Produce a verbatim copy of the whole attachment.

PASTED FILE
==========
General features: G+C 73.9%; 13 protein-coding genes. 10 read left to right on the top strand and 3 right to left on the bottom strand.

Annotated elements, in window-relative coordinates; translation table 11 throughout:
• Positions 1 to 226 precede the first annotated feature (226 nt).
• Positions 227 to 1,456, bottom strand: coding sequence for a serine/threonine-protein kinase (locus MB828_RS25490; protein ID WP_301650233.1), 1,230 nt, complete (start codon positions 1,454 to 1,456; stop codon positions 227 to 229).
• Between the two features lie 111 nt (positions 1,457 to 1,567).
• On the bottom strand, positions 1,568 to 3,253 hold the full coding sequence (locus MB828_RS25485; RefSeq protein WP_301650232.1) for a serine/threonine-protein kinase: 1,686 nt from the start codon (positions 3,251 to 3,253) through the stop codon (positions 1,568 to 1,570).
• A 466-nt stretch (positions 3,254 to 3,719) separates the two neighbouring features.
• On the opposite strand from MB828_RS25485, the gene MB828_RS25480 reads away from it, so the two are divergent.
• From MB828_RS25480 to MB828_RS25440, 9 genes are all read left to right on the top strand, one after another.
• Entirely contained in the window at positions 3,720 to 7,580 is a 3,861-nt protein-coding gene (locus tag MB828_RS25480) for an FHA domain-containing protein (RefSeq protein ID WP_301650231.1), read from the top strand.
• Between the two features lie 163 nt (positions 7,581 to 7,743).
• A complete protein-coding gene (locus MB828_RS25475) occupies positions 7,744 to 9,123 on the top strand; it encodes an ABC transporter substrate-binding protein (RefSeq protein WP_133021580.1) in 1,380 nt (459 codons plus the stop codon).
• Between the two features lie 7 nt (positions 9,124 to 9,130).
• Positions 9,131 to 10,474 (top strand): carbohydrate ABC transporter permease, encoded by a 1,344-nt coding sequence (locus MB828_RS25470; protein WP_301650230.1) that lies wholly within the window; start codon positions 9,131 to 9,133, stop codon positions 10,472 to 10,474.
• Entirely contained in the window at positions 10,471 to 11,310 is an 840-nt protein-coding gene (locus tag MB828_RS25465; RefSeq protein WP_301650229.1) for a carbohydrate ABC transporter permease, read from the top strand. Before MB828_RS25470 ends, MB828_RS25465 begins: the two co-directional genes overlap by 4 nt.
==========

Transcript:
General features: G+C 73.9%; 13 protein-coding genes. 10 read left to right on the top strand and 3 right to left on the bottom strand.

Annotated elements, in window-relative coordinates; translation table 11 throughout:
• Positions 1 to 226 precede the first annotated feature (226 nt).
• Positions 227 to 1,456, bottom strand: coding sequence for a serine/threonine-protein kinase (locus MB828_RS25490; protein ID WP_301650233.1), 1,230 nt, complete (start codon positions 1,454 to 1,456; stop codon positions 227 to 229).
• Between the two features lie 111 nt (positions 1,457 to 1,567).
• On the bottom strand, positions 1,568 to 3,253 hold the full coding sequence (locus MB828_RS25485; RefSeq protein WP_301650232.1) for a serine/threonine-protein kinase: 1,686 nt from the start codon (positions 3,251 to 3,253) through the stop codon (positions 1,568 to 1,570).
• A 466-nt stretch (positions 3,254 to 3,719) separates the two neighbouring features.
• On the opposite strand from MB828_RS25485, the gene MB828_RS25480 reads away from it, so the two are divergent.
• From MB828_RS25480 to MB828_RS25440, 9 genes are all read left to right on the top strand, one after another.
• Entirely contained in the window at positions 3,720 to 7,580 is a 3,861-nt protein-coding gene (locus tag MB828_RS25480) for an FHA domain-containing protein (RefSeq protein ID WP_301650231.1), read from the top strand.
• Between the two features lie 163 nt (positions 7,581 to 7,743).
• A complete protein-coding gene (locus MB828_RS25475) occupies positions 7,744 to 9,123 on the top strand; it encodes an ABC transporter substrate-binding protein (RefSeq protein WP_133021580.1) in 1,380 nt (459 codons plus the stop codon).
• Between the two features lie 7 nt (positions 9,124 to 9,130).
• Positions 9,131 to 10,474 (top strand): carbohydrate ABC transporter permease, encoded by a 1,344-nt coding sequence (locus MB828_RS25470; protein WP_301650230.1) that lies wholly within the window; start codon positions 9,131 to 9,133, stop codon positions 10,472 to 10,474.
• Entirely contained in the window at positions 10,471 to 11,310 is an 840-nt protein-coding gene (locus tag MB828_RS25465; RefSeq protein WP_301650229.1) for a carbohydrate ABC transporter permease, read from the top strand. Before MB828_RS25470 ends, MB828_RS25465 begins: the two co-directional genes overlap by 4 nt.